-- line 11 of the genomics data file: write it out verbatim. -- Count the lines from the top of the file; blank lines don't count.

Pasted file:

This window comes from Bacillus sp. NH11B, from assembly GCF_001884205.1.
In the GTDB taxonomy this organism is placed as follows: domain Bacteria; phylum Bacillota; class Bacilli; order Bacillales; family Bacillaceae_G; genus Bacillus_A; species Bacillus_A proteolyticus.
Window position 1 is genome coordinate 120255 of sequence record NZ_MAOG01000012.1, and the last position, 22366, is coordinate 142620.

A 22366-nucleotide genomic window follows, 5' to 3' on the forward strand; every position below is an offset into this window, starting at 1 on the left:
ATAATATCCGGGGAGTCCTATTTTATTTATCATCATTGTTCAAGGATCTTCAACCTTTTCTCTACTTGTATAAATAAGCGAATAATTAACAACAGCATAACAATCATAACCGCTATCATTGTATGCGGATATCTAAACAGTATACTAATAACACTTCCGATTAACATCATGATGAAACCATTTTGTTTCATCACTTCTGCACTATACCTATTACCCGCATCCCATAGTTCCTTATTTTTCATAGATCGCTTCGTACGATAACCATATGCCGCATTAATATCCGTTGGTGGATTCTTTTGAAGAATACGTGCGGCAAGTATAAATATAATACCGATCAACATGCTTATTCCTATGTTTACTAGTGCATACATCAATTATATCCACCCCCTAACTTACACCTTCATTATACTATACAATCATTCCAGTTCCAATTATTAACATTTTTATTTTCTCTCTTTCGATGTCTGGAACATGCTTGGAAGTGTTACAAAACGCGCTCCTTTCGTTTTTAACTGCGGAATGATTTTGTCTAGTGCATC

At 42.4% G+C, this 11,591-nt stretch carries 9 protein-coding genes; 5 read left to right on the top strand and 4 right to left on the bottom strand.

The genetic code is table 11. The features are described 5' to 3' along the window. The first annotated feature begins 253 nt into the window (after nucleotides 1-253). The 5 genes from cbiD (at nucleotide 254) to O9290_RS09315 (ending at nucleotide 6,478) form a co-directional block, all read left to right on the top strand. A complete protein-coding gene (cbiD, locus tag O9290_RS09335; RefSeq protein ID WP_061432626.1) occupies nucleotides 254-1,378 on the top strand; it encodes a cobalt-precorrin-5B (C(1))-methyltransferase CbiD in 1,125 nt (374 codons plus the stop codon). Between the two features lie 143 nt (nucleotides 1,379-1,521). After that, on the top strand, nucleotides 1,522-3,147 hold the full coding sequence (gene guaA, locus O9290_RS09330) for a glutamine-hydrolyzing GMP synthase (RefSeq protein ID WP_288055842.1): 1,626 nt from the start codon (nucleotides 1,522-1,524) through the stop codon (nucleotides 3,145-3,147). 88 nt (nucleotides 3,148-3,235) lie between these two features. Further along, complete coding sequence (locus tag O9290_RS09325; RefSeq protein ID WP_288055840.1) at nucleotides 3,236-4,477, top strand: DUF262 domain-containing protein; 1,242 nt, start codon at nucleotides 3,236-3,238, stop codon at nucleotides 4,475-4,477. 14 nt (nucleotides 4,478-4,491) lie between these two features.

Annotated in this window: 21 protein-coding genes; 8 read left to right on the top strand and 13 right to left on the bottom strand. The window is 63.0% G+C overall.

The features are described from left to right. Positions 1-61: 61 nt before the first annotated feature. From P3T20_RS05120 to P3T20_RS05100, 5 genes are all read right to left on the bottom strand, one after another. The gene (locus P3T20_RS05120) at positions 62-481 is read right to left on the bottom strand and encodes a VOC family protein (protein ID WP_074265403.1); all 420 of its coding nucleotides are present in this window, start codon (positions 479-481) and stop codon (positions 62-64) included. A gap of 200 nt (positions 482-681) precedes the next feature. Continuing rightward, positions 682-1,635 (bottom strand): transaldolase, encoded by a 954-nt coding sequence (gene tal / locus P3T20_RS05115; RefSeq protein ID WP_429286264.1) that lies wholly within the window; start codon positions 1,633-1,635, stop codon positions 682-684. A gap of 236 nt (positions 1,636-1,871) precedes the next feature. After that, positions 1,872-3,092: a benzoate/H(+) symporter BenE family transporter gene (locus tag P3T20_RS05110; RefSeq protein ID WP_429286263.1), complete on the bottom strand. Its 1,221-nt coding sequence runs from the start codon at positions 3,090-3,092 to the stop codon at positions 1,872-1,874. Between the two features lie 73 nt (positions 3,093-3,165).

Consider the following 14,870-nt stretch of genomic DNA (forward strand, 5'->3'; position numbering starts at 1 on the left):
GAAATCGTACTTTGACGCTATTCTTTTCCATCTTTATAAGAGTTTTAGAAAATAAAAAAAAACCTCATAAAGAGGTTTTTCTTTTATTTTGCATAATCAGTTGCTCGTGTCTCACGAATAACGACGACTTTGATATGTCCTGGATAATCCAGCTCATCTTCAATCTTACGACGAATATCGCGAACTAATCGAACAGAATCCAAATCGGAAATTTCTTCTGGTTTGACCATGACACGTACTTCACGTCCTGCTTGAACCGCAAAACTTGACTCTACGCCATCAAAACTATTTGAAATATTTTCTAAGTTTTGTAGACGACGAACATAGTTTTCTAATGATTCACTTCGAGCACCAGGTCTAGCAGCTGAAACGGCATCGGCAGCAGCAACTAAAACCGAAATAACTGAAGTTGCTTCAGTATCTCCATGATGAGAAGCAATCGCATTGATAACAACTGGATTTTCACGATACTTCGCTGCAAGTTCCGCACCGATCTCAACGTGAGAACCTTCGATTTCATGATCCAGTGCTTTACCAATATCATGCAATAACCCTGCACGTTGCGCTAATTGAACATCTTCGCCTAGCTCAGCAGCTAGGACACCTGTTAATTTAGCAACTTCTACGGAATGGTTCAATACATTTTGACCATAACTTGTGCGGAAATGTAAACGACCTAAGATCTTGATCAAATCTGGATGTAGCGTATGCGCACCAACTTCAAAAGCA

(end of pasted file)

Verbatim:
GAAATCGTACTTTGACGCTATTCTTTTCCATCTTTATAAGAGTTTTAGAAAATAAAAAAAAACCTCATAAAGAGGTTTTTCTTTTATTTTGCATAATCAGTTGCTCGTGTCTCACGAATAACGACGACTTTGATATGTCCTGGATAATCCAGCTCATCTTCAATCTTACGACGAATATCGCGAACTAATCGAACAGAATCCAAATCGGAAATTTCTTCTGGTTTGACCATGACACGTACTTCACGTCCTGCTTGAACCGCAAAACTTGACTCTACGCCATCAAAACTATTTGAAATATTTTCTAAGTTTTGTAGACGACGAACATAGTTTTCTAATGATTCACTTCGAGCACCAGGTCTAGCAGCTGAAACGGCATCGGCAGCAGCAACTAAAACCGAAATAACTGAAGTTGCTTCAGTATCTCCATGATGAGAAGCAATCGCATTGATAACAACTGGATTTTCACGATACTTCGCTGCAAGTTCCGCACCGATCTCAACGTGAGAACCTTCGATTTCATGATCCAGTGCTTTACCAATATCATGCAATAACCCTGCACGTTGCGCTAATTGAACATCTTCGCCTAGCTCAGCAGCTAGGACACCTGTTAATTTAGCAACTTCTACGGAATGGTTCAATACATTTTGACCATAACTTGTGCGGAAATGTAAACGACCTAAGATCTTGATCAAATCTGGATGTAGCGTATGCGCACCAACTTCAAAAGCA